I told my mother a spider bit him. And she bought that story until she found the cold, dead piece of intestine. When my brother died of sepsis from a bowel perforation, my mother swore it was me who had something to do with it. She shunned me, she hated me, and finally, for my own protection, my father took me to an orphanage. It was the last I saw of my family.
Suffice to say, no one wanted to adopt a kid who refused to take his gloves off and no child wanted to play with a weirdo like that. I spent the rest of my miserable childhood in and out of foster care, suffering all manners of abuses. At eighteen, I packed up my few possessions and walked into the city to become another faceless bum living on the streets.
I resigned myself to this life. Such a small error in development, like the butterfly effect, had a most profound effect on my life. I chose a street known to be friendly to panhandling and marked out my territory with a flattened cardboard box. My “spot” was on a corner of a building that housed an Irish pub on the lower level and apartments above it. It was a good choice, the dumpster in the alley often had some prime pickings.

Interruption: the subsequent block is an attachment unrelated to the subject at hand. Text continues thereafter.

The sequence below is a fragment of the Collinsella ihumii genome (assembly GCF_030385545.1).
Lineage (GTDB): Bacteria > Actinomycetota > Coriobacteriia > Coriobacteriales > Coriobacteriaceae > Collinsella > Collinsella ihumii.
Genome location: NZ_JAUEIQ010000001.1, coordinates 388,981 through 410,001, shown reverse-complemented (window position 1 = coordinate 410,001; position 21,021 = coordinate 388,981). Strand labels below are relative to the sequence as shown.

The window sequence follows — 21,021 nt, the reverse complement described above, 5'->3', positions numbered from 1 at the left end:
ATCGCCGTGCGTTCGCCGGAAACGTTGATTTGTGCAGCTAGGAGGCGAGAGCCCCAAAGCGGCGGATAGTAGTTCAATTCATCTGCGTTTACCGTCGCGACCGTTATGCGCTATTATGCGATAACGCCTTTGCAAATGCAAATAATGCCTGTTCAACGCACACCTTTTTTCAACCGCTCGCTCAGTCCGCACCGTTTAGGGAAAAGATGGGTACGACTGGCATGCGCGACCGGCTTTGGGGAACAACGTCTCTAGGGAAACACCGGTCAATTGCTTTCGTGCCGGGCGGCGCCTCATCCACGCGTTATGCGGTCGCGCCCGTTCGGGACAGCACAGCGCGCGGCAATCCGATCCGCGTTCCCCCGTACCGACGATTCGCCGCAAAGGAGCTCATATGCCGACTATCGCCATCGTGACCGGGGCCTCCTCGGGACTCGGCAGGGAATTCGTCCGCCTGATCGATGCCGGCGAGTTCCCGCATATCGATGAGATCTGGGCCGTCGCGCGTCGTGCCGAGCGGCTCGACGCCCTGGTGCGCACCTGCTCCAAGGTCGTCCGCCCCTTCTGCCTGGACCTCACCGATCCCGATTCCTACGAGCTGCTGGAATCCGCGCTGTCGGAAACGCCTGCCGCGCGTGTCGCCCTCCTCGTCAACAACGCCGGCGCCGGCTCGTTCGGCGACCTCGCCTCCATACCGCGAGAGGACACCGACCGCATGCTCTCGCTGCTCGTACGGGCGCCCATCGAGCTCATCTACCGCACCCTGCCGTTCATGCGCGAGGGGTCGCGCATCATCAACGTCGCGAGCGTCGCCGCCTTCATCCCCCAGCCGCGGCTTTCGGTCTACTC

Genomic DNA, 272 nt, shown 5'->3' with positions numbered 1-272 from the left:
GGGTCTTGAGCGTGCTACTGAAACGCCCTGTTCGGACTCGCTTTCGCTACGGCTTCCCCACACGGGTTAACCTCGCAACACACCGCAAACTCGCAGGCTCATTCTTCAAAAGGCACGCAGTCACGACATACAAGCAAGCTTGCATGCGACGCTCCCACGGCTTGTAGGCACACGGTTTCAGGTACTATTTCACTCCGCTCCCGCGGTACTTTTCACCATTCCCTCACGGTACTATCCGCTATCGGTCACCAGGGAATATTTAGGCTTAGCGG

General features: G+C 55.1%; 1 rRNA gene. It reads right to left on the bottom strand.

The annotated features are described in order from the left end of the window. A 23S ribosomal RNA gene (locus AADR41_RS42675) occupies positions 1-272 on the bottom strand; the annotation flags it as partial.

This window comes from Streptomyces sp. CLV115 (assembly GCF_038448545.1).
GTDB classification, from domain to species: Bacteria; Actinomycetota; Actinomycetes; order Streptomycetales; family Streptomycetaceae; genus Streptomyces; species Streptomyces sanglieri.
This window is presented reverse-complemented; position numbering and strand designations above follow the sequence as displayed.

The alley was also a prime spot for muggings, rapes, and all sorts of human depravity. Smart bums turned the heads to these things, as I often did. One night, the attack sounded much too vicious to ignore. I peeked around the corner. It was just after midnight and lighting was poor so I could only make out shadows, but I could see that someone was being mutilated with a knife. My mind flashed to a story I had once read about Jack the Ripper. I wanted to step in and stop it, but even a life like mine was still life and I wasn’t ready to give that up. Like the coward I was, I did nothing. I watched the killers finish the job and with eyes half closed, saw them leave with a six pack cooler in tow. They appeared to be wearing those white contamination suits you see government agents wear in disaster movies. After they were a safe distance away, I scrambled into the alley to see the corpse of a bum I’d panhandled with a few times. His sides were split open from arm pits to hip, his guts spilled out from each of these incisions. I had a flashback to my baby brother but shook it from my mind. The body was lying on a big plastic sheet. I got out of there fast. Nothing I could do.